Iron Horse Hotel

Also known as: Wm. Berger Company, Molitor Box Company
500 West Florida Street Milwaukee WI

Six story, brick factory building now a hotel


Overview Looking Northwest

The building was home to the Wm. Berger Company, manufacturers of bedding. After 1927, it was the Molitor Box Company. The hotel takes its name from the colloquial term for steam engines, in honor of the railroad that runs on the north side of the building. The double entendre also refers to motorcycle, with the Harley-Davidson Museum located to the north, just across the canal.

Photo taken by J.R. Manning September 2018




The Berger Bedding Company at 500 West Florida Street was designed by the architectural firm of (Herman W.) Buemming and (Gustave) Dick, and erected in 1907. It rises six stories in height. The West Florida and South Fifth street fašades are veneered with dark red brick, and trimmed with white stone. The first floor displays rusticated and smooth-faced brick pilasters. The entrance is found on the West Florida Street (south-facing) fašade, in a reduced opening in the westernmost bay. Originally, another entrance appeared in the easternmost bay, but this has been bricked in. On both street fašades, several courses of brick and a broad stone belt-course create a continuous stone sill for the second-story windows, and provide a base for the tall pilasters that articulate each fašade and frame a group of windows at each floor. Three, 1/1, double-hung sash windows with continuous stone sills comprise each group; a brick panel separates the floors. The stone capitals recall the Prairie School, a style that Herman Buemming skillfully employed in his many fine residential designs. Most of the pilasters stop short of the sixth story, and the sixth story is different from the lower floors, conforming to the three-part composition of the Chicago Commercial style. At the sixth story, the openings are segmental-arched, and surmounted by brick dentil hood moldings. At the top of the building, a brick cornice elaborated with courses of brick dentil moldings appears. The West Florida Street fašade also reflects the two different functions of the Berger Bedding Company: factory and warehouse. The western end of the building, two bays wide, projects slightly. This section housed the bedding factory. The eastern six bays of the building constituted the warehouse section. Interestingly, the pilaster separating the easternmost bays on the West Florida Street fašade rises higher than its neighbors, and there is less decorative brickwork at the cornice. This detail is matched in the southernmost bays on the east-facing fašade. The original plans for the Berger Bedding Company called for a taller parapet at this end of the building, creating the impression of a corner tower, and a wrought iron flagpole was to be centered above the capital. For whatever reason, this part of the building was not constructed as planned.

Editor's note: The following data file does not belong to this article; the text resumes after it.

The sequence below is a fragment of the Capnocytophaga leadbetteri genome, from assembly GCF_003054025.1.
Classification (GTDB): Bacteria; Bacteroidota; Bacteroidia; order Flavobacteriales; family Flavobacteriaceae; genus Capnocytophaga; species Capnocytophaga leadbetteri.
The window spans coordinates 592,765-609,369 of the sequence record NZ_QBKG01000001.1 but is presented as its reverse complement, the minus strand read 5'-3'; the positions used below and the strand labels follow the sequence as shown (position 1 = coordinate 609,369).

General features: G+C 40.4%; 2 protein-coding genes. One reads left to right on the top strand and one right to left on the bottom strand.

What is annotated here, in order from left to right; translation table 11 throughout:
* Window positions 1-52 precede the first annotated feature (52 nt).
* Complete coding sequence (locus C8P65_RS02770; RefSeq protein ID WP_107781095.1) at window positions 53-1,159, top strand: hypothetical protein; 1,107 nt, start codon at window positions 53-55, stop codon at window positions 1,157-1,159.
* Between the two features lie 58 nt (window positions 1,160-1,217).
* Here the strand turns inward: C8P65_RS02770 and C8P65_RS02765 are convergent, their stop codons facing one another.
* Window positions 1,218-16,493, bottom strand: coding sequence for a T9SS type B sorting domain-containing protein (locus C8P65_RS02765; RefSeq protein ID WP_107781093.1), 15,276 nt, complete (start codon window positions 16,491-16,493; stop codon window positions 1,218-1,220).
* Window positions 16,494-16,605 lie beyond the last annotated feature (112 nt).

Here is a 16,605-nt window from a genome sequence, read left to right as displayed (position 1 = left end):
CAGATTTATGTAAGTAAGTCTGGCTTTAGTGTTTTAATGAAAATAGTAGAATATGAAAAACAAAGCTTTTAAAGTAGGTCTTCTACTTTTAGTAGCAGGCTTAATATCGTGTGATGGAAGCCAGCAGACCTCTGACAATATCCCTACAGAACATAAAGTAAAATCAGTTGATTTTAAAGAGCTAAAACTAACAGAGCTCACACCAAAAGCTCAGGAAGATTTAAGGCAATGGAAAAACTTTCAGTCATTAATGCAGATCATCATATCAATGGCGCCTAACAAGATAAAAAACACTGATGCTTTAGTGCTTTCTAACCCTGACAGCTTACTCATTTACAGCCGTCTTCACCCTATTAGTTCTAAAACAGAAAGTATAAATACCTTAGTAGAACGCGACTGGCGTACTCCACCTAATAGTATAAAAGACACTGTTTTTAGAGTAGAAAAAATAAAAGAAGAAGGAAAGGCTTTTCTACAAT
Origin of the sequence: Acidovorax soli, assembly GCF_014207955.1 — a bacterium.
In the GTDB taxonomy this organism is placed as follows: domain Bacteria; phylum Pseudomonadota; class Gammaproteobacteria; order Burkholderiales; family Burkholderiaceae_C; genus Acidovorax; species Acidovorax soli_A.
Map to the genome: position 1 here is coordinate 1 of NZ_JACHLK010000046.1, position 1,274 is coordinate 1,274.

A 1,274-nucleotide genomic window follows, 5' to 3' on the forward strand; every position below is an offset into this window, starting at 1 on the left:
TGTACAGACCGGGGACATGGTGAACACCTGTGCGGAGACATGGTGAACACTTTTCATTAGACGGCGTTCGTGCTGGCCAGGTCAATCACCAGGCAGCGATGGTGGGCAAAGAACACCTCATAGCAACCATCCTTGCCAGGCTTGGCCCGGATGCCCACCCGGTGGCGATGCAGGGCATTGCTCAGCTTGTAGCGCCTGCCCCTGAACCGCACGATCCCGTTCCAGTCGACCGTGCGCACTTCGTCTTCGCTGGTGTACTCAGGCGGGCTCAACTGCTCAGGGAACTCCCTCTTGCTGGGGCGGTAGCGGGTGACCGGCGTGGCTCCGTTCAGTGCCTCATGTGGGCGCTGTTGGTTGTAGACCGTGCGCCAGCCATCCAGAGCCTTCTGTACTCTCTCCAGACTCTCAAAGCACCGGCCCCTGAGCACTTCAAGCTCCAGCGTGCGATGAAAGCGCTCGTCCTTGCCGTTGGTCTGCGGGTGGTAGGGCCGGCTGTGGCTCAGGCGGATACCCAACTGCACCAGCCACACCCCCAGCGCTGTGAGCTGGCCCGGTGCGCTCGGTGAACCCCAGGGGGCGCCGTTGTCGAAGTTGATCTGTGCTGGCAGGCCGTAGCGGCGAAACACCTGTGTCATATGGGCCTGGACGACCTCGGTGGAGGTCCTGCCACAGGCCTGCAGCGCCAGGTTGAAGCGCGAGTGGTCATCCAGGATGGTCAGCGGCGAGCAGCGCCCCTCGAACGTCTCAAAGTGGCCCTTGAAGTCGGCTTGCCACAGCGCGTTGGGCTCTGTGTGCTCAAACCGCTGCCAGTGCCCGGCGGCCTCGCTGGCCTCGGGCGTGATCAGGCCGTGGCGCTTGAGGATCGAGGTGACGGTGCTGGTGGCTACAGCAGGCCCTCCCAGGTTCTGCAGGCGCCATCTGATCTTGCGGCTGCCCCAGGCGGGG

Adapted from the National Register of Historic Places Nomination Form prepared by Elizabeth L. Miller, September 30, 2007. A link to the document is listed below under "Sources."

Update Log 

  • October 1, 2018: Added by J.R. Manning